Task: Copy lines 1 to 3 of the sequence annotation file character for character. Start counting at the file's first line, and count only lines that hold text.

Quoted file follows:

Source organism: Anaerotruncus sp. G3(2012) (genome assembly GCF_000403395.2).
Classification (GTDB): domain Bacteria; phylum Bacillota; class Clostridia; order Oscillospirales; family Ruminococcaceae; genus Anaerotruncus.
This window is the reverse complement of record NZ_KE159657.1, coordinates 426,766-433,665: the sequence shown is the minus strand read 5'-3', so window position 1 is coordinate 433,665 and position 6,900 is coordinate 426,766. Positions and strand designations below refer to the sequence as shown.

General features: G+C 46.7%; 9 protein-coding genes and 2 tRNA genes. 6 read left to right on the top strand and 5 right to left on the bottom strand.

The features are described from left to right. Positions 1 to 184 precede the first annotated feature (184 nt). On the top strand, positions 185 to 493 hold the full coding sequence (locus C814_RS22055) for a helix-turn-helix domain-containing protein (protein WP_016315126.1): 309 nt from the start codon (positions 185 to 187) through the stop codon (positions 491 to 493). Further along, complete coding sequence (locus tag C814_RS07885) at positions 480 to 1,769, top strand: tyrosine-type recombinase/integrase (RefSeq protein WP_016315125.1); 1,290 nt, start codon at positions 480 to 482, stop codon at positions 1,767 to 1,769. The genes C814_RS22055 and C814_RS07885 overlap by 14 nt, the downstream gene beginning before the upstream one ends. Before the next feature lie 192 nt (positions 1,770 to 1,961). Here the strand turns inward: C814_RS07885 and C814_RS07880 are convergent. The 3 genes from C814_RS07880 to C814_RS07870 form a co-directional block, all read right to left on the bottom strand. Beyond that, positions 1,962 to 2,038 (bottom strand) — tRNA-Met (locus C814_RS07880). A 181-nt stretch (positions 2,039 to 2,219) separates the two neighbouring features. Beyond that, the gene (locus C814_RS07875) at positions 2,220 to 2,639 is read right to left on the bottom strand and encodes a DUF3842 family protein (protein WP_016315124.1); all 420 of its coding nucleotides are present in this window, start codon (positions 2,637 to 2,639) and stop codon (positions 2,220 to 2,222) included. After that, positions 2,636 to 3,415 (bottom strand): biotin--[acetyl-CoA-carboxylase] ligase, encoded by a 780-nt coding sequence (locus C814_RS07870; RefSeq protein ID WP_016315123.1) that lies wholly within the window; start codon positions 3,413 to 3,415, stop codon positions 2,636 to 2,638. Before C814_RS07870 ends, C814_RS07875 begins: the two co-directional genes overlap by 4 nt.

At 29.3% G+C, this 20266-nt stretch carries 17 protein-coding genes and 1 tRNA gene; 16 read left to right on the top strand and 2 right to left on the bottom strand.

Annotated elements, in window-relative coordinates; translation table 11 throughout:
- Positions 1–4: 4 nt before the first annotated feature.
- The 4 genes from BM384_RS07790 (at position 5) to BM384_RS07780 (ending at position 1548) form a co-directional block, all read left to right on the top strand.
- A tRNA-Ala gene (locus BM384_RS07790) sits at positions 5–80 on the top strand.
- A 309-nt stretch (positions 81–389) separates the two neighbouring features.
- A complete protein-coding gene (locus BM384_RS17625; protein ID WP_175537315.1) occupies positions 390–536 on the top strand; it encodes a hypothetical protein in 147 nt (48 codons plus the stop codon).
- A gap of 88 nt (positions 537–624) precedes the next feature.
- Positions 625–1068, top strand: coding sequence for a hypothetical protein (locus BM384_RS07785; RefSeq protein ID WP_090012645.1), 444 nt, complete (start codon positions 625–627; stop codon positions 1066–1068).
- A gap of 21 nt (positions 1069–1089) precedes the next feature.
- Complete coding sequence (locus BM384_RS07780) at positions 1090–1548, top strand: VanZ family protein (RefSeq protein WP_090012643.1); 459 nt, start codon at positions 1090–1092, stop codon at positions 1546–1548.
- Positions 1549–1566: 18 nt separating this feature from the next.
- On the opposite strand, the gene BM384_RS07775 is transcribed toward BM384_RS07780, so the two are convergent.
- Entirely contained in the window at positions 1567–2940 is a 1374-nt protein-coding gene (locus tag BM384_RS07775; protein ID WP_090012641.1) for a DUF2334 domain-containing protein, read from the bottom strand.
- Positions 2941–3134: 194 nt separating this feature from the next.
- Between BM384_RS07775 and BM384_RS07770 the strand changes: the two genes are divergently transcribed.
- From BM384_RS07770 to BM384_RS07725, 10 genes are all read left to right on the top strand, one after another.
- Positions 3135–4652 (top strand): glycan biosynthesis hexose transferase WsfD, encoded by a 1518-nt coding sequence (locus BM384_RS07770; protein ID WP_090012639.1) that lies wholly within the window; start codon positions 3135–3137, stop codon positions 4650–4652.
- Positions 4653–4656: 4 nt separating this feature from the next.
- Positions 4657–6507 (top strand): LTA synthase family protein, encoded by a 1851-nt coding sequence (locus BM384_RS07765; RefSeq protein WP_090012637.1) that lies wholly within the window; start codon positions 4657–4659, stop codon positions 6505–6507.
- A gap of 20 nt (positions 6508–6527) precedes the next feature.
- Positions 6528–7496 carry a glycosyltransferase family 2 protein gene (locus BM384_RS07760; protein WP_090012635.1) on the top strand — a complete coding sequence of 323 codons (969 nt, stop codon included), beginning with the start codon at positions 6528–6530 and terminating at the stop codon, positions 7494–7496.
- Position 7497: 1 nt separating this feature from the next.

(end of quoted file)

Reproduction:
Source organism: Anaerotruncus sp. G3(2012) (genome assembly GCF_000403395.2).
Classification (GTDB): domain Bacteria; phylum Bacillota; class Clostridia; order Oscillospirales; family Ruminococcaceae; genus Anaerotruncus.
This window is the reverse complement of record NZ_KE159657.1, coordinates 426,766-433,665: the sequence shown is the minus strand read 5'-3', so window position 1 is coordinate 433,665 and position 6,900 is coordinate 426,766. Positions and strand designations below refer to the sequence as shown.